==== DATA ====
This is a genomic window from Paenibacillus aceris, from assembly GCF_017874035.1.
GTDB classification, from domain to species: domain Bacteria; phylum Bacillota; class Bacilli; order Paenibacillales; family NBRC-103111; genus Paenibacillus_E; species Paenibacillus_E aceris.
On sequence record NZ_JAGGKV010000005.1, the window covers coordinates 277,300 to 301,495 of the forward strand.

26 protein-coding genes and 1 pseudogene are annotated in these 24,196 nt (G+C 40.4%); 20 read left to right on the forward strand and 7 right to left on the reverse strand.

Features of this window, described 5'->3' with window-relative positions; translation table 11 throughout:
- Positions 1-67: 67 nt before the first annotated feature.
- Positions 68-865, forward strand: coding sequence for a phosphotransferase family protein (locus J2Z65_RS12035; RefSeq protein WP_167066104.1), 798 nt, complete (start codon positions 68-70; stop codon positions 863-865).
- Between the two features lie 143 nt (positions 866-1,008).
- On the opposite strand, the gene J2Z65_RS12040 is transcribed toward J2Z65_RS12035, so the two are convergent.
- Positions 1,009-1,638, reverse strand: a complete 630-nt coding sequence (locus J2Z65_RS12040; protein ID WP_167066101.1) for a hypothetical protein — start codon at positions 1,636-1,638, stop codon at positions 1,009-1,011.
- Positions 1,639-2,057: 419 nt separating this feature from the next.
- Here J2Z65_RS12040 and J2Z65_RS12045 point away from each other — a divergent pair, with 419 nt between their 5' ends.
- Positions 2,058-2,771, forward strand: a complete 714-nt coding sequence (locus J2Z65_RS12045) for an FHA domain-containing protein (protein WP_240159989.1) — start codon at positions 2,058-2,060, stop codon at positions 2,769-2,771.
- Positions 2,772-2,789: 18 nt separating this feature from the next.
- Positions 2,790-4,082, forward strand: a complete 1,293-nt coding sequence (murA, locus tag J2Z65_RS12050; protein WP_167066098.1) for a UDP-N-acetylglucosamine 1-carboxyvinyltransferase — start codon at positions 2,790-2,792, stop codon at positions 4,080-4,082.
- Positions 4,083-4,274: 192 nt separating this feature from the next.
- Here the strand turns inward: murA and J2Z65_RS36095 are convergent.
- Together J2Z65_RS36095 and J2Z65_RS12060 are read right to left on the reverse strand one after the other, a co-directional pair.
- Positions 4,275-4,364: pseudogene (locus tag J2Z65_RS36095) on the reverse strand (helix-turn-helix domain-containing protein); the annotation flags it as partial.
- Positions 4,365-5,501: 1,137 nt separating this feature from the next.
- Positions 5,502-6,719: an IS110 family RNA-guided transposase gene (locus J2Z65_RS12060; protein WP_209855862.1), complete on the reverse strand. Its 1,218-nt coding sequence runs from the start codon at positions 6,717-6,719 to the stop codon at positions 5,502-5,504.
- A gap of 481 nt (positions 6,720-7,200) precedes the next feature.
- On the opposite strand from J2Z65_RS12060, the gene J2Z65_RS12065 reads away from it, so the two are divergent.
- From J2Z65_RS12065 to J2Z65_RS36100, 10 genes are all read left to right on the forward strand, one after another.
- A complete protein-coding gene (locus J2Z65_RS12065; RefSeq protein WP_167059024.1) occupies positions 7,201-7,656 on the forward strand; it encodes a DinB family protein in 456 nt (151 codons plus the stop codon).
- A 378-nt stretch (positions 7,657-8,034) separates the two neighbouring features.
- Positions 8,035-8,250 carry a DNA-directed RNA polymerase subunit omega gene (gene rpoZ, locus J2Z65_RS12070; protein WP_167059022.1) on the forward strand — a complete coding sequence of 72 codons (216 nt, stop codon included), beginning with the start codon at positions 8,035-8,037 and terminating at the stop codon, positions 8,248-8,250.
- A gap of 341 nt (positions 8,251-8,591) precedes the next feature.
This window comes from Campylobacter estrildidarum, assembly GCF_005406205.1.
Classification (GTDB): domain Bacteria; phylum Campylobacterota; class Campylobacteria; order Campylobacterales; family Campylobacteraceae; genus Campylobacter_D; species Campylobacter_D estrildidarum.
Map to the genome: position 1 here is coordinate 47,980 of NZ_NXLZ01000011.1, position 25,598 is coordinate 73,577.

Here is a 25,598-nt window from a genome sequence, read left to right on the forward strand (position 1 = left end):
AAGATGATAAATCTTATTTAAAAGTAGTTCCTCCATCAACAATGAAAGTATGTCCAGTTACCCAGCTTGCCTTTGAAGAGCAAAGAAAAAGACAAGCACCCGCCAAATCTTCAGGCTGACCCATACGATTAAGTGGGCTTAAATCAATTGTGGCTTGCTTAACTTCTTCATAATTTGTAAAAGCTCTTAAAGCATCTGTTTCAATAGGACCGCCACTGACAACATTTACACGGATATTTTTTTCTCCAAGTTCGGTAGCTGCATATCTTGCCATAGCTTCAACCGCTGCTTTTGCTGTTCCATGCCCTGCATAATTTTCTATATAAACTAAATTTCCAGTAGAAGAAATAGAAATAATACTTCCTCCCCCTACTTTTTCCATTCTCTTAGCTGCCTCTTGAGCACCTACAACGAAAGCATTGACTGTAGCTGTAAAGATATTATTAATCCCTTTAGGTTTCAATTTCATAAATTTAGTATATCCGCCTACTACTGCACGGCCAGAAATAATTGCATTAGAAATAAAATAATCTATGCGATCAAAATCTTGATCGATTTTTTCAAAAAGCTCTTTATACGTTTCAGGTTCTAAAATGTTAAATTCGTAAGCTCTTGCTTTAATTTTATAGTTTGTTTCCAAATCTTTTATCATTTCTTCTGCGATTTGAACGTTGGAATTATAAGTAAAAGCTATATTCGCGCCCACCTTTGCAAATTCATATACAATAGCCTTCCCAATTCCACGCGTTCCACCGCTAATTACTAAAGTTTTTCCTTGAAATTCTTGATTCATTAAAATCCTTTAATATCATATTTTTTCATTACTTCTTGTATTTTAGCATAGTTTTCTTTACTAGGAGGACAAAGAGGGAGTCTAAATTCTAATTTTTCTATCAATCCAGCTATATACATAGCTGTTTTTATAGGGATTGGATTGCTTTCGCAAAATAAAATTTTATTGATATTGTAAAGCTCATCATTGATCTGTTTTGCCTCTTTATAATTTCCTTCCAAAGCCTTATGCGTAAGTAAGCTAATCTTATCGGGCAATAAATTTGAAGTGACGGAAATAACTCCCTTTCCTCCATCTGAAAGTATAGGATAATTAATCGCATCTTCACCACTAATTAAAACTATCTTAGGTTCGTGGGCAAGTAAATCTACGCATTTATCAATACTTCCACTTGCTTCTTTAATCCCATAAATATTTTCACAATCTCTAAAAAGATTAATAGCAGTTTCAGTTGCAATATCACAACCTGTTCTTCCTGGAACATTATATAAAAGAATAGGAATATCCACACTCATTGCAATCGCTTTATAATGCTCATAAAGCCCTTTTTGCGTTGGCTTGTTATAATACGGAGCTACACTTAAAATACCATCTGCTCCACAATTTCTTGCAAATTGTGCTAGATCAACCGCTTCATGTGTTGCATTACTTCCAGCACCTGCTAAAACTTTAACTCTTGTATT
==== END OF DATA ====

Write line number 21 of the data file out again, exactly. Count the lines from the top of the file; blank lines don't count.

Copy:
- Positions 5,502-6,719: an IS110 family RNA-guided transposase gene (locus J2Z65_RS12060; protein WP_209855862.1), complete on the reverse strand. Its 1,218-nt coding sequence runs from the start codon at positions 6,717-6,719 to the stop codon at positions 5,502-5,504.